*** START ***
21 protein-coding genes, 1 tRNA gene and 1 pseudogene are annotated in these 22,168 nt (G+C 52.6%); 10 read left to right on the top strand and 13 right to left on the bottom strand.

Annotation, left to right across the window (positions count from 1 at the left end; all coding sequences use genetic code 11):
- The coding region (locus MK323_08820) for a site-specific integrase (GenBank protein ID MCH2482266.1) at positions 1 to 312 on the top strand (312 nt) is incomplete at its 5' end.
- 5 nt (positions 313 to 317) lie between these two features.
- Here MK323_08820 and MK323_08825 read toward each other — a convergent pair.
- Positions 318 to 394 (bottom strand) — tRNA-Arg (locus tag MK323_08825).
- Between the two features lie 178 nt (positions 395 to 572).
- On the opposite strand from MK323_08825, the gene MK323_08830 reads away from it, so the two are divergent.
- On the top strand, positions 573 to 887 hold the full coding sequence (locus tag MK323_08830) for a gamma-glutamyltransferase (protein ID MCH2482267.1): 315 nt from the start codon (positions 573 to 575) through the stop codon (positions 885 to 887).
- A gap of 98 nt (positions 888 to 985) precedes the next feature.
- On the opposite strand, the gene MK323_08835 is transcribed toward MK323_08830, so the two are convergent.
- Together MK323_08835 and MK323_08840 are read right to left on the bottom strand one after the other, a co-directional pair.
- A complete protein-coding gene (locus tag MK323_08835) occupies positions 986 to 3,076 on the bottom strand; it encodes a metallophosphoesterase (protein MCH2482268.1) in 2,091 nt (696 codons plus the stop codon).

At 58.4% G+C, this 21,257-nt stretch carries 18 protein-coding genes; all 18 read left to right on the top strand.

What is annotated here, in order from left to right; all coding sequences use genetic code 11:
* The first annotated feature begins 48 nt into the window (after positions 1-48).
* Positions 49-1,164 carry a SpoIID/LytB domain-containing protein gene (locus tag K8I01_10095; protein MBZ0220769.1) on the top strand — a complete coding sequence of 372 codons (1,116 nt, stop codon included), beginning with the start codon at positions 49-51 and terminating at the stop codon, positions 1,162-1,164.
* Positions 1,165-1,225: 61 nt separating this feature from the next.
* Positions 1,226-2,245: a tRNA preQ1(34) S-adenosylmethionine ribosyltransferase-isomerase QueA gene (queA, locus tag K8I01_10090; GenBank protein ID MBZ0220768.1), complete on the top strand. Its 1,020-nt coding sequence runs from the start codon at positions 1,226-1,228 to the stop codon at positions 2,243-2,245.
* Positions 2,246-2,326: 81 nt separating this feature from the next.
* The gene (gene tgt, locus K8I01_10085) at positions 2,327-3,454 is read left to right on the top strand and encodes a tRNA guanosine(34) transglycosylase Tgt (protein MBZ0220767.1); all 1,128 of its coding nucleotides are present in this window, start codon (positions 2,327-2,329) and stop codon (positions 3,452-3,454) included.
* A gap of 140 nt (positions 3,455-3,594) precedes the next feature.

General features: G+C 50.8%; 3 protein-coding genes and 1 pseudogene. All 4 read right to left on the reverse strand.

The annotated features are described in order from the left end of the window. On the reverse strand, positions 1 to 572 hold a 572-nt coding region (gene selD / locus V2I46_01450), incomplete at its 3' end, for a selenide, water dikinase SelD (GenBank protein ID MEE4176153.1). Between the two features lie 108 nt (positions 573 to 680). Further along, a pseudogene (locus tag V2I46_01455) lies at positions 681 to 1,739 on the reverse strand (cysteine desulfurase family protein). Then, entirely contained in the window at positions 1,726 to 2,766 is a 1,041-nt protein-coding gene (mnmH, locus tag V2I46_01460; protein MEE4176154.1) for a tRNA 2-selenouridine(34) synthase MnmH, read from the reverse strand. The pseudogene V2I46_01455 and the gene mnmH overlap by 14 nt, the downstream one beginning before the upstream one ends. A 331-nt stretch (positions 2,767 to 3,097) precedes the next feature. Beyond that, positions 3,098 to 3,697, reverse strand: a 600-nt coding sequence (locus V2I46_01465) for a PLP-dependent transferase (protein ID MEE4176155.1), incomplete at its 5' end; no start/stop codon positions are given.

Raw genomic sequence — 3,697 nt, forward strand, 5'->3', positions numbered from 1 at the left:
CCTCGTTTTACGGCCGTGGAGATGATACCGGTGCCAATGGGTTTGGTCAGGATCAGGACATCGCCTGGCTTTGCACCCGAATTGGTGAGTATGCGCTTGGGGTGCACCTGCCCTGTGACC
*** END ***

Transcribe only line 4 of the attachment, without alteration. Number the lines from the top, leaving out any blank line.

- 5 nt (positions 313 to 317) lie between these two features.